Fukushima: Background on Fuel Ponds

(Updated February 2016)

Used fuel needs to be cooled and shielded. This is initially by water, in ponds. After about three years under water, used fuel can be transferred to dry storage, with air ventilation simply by convection. Used fuel generates heat, so the water is circulated by electric pumps through external heat exchangers, so that the heat is dumped and a low temperature maintained.

There are fuel ponds near the top of all six reactor buildings at the plant, adjacent to the top of each reactor so that the fuel can be unloaded under water, when the top is off the reactor pressure vessel and it is flooded. The ponds hold some fresh fuel and some used fuel, pending its transfer to the central used/spent fuel storage on site. (There is some dry storage on site to extend the plant's capacity.)


The intention is to ship used fuel from the plant periodically for recycling. Tepco and JAPC are building a Recyclable Fuel Storage Centre in Mutsu, due to operate from mid 2012 with 5000 t capacity. The JPY 100 billion facility will provide interim storage for up to 50 years before used fuel is reprocessed at Rokkasho. NISA approved this in August 2010. Until the Mutsu storage is finished and operational in 2012 there has been a build-up of used fuel at reactor sites. The Rokkasho plant has been much delayed, and is now expected in commercial operation in October 2012. There is some storage capacity there, though this may be full.

At the time of the accident, in addition to a large number of used fuel assemblies, unit 4's pond also held a full core load of 548 fuel assemblies while the reactor was undergoing maintenance, these having been removed at the end of November.

The temperature of these ponds is normally low, around 30°C when circulation is maintained with the Fuel Pool Circulation and Clean-up (FCP) system, but they are designed to be safe at about 85°C in the absence of pumped circulation (and presumably with moderate fuel load). They are about 12 metres deep, so the fuel is normally covered by 7 metres of water.

Unit 2, 3 & 4 ponds are about 12 x 10 metres, with 1240, 1220 and 1590 assemblies capacity respectively (unit 1 is about 12 x 7 m, 900 assemblies). Unit 4 pond contained a total 1331 used assemblies (783 plus full fuel load of 548), giving it a heat load of about 3 MW thermal, according to France's IRSN, which in that case could lead to 115 cubic metres of water boiling off per day, or about one tenth of its volume. Other estimates put the heat load at 2 MW. Unit 3's pool contains 514 fuel assemblies, unit 1 has 292 and unit 2 has 587, giving it a heat load of 1 MW. There is no MOX fuel in any of the ponds.  Unit 4 pond also had 204 fresh fuel assemblies which were ready for loading.  In 2012 some of these were removed and checked, and found to be undamaged. Unit 4 fuel pond was emptied by the end of 2014.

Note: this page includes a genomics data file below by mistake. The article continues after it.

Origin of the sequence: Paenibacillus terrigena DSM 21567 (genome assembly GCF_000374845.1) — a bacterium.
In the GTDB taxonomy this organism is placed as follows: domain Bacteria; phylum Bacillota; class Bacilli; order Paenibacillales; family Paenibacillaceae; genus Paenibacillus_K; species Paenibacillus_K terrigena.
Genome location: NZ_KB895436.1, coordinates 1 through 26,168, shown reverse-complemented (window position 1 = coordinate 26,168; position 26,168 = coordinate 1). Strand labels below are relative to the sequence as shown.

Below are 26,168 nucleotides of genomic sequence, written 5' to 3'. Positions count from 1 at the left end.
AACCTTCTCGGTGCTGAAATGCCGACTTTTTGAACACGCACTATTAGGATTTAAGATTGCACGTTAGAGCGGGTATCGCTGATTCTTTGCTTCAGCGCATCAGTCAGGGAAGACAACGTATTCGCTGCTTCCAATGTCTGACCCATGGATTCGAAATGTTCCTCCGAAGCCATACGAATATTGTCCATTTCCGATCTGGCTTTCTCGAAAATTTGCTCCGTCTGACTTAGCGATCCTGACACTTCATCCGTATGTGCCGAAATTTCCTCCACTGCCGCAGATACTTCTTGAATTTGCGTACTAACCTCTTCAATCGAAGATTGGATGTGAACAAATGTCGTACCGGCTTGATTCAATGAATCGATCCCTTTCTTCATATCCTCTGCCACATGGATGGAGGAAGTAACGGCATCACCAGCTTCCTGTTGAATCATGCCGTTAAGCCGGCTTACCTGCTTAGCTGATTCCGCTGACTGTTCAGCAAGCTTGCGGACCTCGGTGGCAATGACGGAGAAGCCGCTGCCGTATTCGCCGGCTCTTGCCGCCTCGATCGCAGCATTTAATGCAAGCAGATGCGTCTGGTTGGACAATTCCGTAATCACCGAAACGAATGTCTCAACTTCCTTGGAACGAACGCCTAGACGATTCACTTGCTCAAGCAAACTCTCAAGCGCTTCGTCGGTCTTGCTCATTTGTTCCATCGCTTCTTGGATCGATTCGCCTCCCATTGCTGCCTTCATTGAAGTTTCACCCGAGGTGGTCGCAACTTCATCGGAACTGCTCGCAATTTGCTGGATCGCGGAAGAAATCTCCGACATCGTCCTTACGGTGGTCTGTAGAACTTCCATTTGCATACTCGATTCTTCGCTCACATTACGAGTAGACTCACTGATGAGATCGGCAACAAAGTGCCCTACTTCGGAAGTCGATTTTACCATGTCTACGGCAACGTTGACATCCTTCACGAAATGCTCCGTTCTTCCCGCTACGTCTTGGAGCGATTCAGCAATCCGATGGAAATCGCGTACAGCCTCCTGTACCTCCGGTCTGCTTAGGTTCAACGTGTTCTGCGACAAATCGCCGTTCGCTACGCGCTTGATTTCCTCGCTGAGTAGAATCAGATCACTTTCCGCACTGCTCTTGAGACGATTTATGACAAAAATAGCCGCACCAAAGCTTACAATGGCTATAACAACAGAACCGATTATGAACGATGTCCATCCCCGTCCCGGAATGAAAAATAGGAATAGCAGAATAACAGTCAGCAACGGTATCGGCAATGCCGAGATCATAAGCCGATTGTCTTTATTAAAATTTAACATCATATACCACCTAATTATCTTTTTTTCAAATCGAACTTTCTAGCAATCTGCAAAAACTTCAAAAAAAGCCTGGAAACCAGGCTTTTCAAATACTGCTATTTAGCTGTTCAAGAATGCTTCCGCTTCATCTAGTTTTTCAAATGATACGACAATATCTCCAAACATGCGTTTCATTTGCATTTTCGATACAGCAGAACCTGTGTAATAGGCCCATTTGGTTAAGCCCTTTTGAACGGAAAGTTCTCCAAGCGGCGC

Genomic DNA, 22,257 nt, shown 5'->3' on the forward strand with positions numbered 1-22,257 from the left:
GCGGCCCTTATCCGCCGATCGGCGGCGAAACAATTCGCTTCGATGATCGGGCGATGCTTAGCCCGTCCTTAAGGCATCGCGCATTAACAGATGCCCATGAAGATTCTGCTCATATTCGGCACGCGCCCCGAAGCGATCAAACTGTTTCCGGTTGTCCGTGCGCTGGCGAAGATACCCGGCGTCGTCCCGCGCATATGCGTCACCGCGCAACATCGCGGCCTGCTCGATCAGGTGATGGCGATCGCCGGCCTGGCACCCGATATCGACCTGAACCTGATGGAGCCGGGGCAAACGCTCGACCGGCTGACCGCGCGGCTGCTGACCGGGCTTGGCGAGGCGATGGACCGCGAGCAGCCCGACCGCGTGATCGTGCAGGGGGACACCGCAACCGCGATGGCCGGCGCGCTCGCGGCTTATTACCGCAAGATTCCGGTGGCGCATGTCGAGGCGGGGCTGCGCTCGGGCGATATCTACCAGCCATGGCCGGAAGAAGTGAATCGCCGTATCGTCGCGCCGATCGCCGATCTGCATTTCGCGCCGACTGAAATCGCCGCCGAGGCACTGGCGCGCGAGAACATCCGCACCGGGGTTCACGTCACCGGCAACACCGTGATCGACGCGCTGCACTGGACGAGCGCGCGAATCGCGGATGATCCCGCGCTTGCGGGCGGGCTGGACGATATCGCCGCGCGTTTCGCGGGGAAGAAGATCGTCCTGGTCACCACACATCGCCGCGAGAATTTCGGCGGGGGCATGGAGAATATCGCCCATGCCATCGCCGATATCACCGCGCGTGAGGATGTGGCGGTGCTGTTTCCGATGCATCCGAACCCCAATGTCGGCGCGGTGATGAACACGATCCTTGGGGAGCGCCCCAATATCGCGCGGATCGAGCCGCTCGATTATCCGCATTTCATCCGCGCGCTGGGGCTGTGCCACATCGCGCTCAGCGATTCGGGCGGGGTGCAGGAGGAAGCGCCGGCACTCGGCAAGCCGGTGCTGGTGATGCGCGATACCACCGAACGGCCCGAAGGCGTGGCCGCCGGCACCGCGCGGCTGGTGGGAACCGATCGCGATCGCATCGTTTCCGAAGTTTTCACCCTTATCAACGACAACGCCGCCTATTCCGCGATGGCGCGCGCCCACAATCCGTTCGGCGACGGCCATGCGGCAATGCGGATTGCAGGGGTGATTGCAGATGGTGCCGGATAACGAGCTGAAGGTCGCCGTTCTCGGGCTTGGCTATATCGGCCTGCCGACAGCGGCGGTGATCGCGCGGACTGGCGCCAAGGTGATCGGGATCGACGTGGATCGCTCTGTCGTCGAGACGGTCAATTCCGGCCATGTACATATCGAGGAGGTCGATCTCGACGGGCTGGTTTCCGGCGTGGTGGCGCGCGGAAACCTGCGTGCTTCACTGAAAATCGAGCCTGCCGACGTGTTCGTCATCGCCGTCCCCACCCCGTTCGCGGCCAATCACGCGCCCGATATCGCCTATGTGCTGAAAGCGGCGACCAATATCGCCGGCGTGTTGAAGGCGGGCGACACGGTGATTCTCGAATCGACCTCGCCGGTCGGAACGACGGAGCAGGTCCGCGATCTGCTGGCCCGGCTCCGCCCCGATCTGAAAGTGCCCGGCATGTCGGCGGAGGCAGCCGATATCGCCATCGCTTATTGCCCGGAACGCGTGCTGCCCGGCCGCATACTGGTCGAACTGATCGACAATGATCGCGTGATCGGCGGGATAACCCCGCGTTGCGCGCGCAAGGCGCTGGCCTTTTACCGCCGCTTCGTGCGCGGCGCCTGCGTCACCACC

Two of the reactor unit ponds (2 & 4) were unusually full even before unit 4 core was unloaded in November, since there was little spare space (only for 465 assemblies) in the central fuel storage pond on site. Thus there was a lot more fuel in the reactor ponds with correspondingly high heat loads and cooling requirements than might have been the case.

Moving the used fuel from reactor ponds to central storage involves loading it under water into casks which are lowered down and trucked the short distance (see RH side of cutaway diagram above). It requires access from the service floor and the use of cranes which were damaged in the hydrogen explosions.

The central fuel storage on site near unit 4 has a pond about 12 x 29 metres, 11 m deep, with capacity of 3828 m3 and able to hold 6840 fuel assemblies. In March 2011 it held 6375 assemblies, and was not damaged in the accident. Its building is about 55 x 73 m. Due to the fuel here being older, it has very low decay heat. As well as this pond, there are 408 used fuel assemblies in dry cask storage - utilized since 1995 for used fuel no longer needing much cooling.

See also comments in Reactor Background regarding oxidation of zirconium cladding.

A further concern raised during the accident was regarding criticality in the spent fuel ponds. Studies of safety and security of spent fuel storage have noted this possibility but not analysed it, pointing out that no previous criticality accidents have resulted in significant radioactive releases outside the plants, since the criticality itself immediately disperses the source material.


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